UK retail experienced its 45th consecutive month of year-on-year sales growth in September, with relatively resilient consumer spending challenging a deteriorating economic outlook. However, macroeconomic indicators continue to be a cause of concern for retailers with house prices, employment and consumer credit growth all declining in the latest data release.

Retail remains a polarised sector, as positive data masks challenging market conditions

UK retail continued its trend with another month of like-for-like growth in September, posting value and volume growth of 3.6% and 3.0% respectively, despite the turbulent macroeconomic conditions.

At a subsector level, the strongest performances in the month were food and fashion, with weak growth remaining in department stores and household goods – subsectors that continue to be plagued by underlying structural issues and pressure on big ticket purchases.

The continued downward trend in footfall showed no signs of easing, with the numbers of consumers visiting the high street decreasing by 4.7%. Once again, the East and North West performed particularly poorly, with declines of 8.2% and 6.2% respectively.

Although September was a positive month for retail sales, the broader backdrop and short-term trend remains challenging and several retailers are reporting extremely difficult trading conditions.

Underlying labour market remains resilient, however Brexit uncertainty beginning to cause disruption

The UK unemployment rate unexpectedly rose by 0.1% to 3.9% in the three months to August, as Brexit uncertainty finally took its toll on one of the most resilient areas of the UK economy.

Worryingly for retailers, this negative sentiment is translating into earnings, with total earnings growth rate slowing to 3.8%, down from 4.0% in the three months to July.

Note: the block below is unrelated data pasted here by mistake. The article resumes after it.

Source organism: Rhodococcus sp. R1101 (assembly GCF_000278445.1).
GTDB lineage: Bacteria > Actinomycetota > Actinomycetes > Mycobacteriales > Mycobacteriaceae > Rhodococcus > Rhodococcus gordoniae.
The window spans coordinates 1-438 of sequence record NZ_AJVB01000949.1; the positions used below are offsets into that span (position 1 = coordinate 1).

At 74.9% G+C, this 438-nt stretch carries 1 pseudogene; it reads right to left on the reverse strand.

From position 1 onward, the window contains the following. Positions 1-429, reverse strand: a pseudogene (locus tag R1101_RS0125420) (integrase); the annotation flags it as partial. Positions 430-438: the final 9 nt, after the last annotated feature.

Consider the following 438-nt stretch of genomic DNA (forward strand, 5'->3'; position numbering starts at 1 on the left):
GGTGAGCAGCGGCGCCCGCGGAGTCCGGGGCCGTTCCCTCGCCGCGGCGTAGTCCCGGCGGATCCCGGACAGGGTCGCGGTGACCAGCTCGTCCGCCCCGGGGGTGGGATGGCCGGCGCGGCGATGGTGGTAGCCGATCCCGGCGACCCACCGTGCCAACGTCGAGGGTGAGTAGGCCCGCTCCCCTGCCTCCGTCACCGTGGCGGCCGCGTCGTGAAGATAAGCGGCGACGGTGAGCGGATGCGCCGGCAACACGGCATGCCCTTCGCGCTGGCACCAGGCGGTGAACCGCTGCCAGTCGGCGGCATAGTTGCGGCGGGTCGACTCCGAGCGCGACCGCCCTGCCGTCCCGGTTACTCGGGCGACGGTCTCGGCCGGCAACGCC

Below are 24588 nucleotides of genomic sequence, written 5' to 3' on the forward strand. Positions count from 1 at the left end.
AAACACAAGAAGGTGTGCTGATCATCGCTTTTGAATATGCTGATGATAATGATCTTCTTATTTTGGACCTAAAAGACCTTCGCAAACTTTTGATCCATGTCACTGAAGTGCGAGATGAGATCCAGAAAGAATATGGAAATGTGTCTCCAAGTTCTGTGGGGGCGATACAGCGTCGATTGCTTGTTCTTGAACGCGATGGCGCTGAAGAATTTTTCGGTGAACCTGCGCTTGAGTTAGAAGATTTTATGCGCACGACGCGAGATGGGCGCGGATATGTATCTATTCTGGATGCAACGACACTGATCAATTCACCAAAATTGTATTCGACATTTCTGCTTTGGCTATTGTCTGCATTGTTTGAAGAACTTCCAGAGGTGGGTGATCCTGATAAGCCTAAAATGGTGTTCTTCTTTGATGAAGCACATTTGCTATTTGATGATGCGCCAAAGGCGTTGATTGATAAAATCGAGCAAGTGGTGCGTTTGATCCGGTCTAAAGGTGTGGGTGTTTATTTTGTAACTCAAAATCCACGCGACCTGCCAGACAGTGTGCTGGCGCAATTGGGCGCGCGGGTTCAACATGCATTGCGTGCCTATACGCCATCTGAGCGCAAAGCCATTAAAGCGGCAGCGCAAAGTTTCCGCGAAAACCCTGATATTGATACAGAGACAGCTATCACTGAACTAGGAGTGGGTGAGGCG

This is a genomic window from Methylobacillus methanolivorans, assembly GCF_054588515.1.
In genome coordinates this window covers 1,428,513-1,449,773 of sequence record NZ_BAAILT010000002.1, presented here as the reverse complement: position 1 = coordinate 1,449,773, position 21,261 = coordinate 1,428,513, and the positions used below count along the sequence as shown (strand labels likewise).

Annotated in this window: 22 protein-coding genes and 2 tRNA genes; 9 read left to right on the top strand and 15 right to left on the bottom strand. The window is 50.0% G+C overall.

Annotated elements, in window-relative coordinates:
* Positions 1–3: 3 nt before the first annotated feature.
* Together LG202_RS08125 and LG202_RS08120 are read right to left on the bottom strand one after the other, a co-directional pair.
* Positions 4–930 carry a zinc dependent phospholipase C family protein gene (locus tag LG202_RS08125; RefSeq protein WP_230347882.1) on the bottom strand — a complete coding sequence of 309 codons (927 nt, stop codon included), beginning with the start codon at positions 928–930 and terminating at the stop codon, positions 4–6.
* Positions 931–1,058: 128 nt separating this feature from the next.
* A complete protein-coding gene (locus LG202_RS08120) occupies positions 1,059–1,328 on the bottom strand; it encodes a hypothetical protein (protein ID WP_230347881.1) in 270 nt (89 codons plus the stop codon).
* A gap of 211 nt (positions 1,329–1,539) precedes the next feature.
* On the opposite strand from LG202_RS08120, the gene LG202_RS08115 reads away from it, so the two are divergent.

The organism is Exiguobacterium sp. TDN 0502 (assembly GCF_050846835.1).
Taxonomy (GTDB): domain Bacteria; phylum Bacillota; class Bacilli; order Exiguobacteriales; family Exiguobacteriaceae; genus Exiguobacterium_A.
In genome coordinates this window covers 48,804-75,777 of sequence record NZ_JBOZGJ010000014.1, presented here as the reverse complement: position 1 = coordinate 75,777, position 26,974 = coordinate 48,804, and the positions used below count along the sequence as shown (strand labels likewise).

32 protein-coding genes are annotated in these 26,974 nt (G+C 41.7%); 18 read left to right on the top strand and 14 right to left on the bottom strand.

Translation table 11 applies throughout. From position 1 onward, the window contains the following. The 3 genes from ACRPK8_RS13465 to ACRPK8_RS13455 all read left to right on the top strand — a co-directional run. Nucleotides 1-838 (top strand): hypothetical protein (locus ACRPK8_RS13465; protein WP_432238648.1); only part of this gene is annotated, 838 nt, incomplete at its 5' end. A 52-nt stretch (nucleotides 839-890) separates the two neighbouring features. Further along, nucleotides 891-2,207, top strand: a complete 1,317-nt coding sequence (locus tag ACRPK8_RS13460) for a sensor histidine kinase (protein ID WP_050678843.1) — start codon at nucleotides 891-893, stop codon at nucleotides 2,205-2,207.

As we move towards 2020, economic data suggests that the UK labour market is set to soften further, driven by falling demand and limited corporate confidence. In the three months to August, the number of vacancies fell by 11,000 to 813,000, the lowest level since November 2017 – an ominous sign for the coming months.

Consumer credit growth continues to decline, pointing towards bearish economic outlook

August saw consumer credit increase by just £456m, an annual growth rate of 2.1%. This represents a significant slowdown when compared to the 5.6% growth rate experienced just 12 months ago. This trend is likely to be of some concern to retailers, with consumer borrowing having helped to drive spending.

Elsewhere, average house prices in the UK fell by £744 to £215,352 in September, as property prices continued to stagnate. Given the uncertainty around the domestic economy, the UK property market is also likely to offer little support to retail spending in the coming months.

figure 1 value and volume october 19 01
figure 2 subsector breakdown october 19  01
figure 3 unemployment and footfall breakdown october 19  01